Editor’s Note: DC 37 members last week came out in support of Mayor Bill de Blasio’s fight for a millionaires’ tax to help fix the country’s largest subway system. Also joining the fight was Vermont U.S. Senator and former presidential candidate Bernie Sanders. The mayor’s remarks from the press conference at a lower Manhattan subway station are excerpted here…
Standing in the presence of Bernie Sanders means a lot to me, because… he has said things that needed to be said. He said something simple; the economy is rigged against working people. And it’s time to take action to change that and we have to do that in every city, in every state and across our nation in the halls of Congress. We have to understand that a millionaire’s tax to fix the MTA is another way of responding to the inequality that plagues our society…
Now, we happen to be here in a subway station that’s just a few blocks from Wall Street. You go outside and walk a few blocks away you will see the offices of the millionaires and billionaires who dominate this nation. And they have benefited from a tax code written for them. It’s matter of fact. I don’t begrudge anyone hard work, I don’t begrudge anyone’s success. But I like to be honest. They got a lot of what they got, because of laws that benefited them specifically and tax laws written for them. Why don’t we write our tax laws for the average New Yorker?
People ride the subway every day, working men and women. They depend on the subway for every part of their lives to get to work. To get their kids to school, to get to a job interview, to further their own education when the subway doesn’t work, their lives don’t work.
The MTA as everyone knows is run by the State of New York. The MTA has been plagued with challenges for a long time. But to be fair to the MTA, the MTA never had the resources it deserved. We need a long term funding stream. We need a verifiable consistent funding stream. And my friends, I know where the money is. I know it, we all know it. Those who have benefited so much in this society have the resources. It’s time for them to pay a little more, and to them I assure you it’s just a little more. So the rest of us can get around.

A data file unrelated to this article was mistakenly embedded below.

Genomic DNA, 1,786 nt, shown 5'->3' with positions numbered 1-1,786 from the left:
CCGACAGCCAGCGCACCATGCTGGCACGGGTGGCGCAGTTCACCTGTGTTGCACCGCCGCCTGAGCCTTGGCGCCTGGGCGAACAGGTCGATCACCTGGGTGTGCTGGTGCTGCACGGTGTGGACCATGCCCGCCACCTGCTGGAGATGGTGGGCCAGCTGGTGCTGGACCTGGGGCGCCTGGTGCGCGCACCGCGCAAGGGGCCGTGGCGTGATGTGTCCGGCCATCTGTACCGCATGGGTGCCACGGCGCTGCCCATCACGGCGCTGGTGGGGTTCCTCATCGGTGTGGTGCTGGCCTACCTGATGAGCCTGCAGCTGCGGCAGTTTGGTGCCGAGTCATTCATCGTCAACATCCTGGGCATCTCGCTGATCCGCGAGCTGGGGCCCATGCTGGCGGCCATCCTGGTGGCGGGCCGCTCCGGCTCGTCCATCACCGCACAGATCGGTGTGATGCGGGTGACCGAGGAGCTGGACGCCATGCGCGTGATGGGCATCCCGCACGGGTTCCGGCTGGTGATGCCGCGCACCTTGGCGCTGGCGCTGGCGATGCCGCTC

We’ve presented with our good colleagues in Albany a simple plan. It’s called the Fair Fix. It’s fair because it asks those who’d done very well to contribute. It’s a fix, because it would provide at minimum half a billion dollars a year to fix the MTA’s physical problems. That money would be there every single year. And it would give the MTA the certainty it needs to make the big changes. But this plan also includes over $200 million for the Fair Fare. And this is the ultimate act of justice. Taking from those who have done very, very well and making sure that money reaches the lowest income New Yorkers who deserve a half price metro card so they can opportunity too.
Anyone paying attention in the last few years in this country, in this state, in this city knows the people are demanding fairness. The people understand the game is rigged, they want solutions… This subway system has been struggling for decades, but there was never the audacity among our political leaders to say, let’s turn to those who benefit the most in our society. But now… the discussion has changed. Things are now different.
And you’ll hear a lot of criticism of this idea; you’ll hear a lot of people say it can’t be done. Well, let me tell you something. When working people unite, when working people believe in change, they can overcome all the cynics, they can overcome the status quo, they can move mountains. And we can get this millionaire’s tax for the people of New York City.